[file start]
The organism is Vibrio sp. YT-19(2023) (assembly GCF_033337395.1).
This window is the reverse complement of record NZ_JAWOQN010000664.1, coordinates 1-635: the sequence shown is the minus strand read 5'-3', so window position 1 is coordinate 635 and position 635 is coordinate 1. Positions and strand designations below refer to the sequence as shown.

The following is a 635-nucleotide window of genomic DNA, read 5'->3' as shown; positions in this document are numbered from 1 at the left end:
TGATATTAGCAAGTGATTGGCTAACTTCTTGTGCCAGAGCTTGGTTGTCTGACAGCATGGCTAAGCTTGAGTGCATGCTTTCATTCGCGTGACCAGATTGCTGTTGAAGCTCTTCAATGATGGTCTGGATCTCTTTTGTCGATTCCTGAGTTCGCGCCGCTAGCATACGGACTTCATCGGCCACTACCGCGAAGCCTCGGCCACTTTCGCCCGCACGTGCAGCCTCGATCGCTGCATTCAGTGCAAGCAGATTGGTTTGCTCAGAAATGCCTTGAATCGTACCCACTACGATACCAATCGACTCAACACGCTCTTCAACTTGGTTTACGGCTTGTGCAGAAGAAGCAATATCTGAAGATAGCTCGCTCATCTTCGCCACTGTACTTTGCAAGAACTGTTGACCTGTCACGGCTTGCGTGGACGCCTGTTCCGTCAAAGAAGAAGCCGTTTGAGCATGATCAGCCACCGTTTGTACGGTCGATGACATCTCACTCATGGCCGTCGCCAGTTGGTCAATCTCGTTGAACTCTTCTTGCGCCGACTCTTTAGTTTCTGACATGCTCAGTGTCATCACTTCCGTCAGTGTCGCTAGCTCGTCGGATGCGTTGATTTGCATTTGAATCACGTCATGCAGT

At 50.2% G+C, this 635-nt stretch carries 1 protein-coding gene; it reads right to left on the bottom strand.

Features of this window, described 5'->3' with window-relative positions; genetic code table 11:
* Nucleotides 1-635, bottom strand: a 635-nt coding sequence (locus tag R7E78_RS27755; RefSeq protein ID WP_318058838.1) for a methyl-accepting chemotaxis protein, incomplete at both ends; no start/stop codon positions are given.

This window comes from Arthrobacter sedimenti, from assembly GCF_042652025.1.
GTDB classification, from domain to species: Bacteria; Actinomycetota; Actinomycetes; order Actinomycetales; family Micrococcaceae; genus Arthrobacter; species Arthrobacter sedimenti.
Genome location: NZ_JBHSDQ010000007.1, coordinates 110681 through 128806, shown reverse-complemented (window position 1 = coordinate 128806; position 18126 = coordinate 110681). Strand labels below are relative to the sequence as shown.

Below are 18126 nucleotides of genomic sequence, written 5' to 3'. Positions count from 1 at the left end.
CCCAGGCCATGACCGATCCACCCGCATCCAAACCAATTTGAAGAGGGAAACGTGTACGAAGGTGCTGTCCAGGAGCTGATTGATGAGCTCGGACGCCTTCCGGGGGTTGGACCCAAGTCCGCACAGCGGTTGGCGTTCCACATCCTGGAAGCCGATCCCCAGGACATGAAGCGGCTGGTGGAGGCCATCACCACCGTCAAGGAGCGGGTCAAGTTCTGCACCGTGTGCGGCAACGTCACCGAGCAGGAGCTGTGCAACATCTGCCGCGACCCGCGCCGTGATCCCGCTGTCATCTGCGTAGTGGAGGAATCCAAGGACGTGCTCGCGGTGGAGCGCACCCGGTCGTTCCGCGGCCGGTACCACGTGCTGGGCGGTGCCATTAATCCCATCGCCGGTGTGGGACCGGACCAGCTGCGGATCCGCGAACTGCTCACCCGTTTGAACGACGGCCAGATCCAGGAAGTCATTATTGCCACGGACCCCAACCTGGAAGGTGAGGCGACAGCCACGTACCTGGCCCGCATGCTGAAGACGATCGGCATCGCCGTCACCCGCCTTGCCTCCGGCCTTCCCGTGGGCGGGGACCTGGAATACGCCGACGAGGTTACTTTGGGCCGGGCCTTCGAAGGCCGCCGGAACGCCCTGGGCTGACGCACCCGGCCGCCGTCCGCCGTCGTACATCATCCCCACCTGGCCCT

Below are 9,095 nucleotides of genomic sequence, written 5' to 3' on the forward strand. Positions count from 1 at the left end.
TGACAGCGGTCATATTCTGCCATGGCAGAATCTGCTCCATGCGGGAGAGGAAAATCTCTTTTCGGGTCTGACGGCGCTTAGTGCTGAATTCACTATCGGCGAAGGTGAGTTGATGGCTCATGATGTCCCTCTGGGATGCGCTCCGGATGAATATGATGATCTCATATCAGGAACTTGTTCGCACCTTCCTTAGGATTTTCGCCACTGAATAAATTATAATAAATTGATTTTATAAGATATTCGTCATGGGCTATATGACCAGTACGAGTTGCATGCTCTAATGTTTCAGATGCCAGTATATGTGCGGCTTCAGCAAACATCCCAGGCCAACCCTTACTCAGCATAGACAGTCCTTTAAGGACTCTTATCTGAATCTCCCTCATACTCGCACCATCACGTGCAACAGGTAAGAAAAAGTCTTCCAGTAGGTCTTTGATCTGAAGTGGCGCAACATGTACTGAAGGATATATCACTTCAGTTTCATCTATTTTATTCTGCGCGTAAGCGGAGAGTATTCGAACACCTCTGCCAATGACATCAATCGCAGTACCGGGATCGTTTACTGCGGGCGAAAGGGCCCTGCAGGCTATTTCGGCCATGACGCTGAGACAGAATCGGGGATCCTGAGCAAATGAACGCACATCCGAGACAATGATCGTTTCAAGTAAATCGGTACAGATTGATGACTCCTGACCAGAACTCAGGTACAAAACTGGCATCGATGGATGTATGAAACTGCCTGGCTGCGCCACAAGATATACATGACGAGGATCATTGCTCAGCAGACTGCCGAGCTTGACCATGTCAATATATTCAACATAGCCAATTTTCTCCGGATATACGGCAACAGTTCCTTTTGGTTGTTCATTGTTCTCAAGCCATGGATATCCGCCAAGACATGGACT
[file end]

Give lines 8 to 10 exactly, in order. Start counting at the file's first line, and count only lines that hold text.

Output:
This window comes from Arthrobacter sedimenti, from assembly GCF_042652025.1.
GTDB classification, from domain to species: Bacteria; Actinomycetota; Actinomycetes; order Actinomycetales; family Micrococcaceae; genus Arthrobacter; species Arthrobacter sedimenti.
Genome location: NZ_JBHSDQ010000007.1, coordinates 110681 through 128806, shown reverse-complemented (window position 1 = coordinate 128806; position 18126 = coordinate 110681). Strand labels below are relative to the sequence as shown.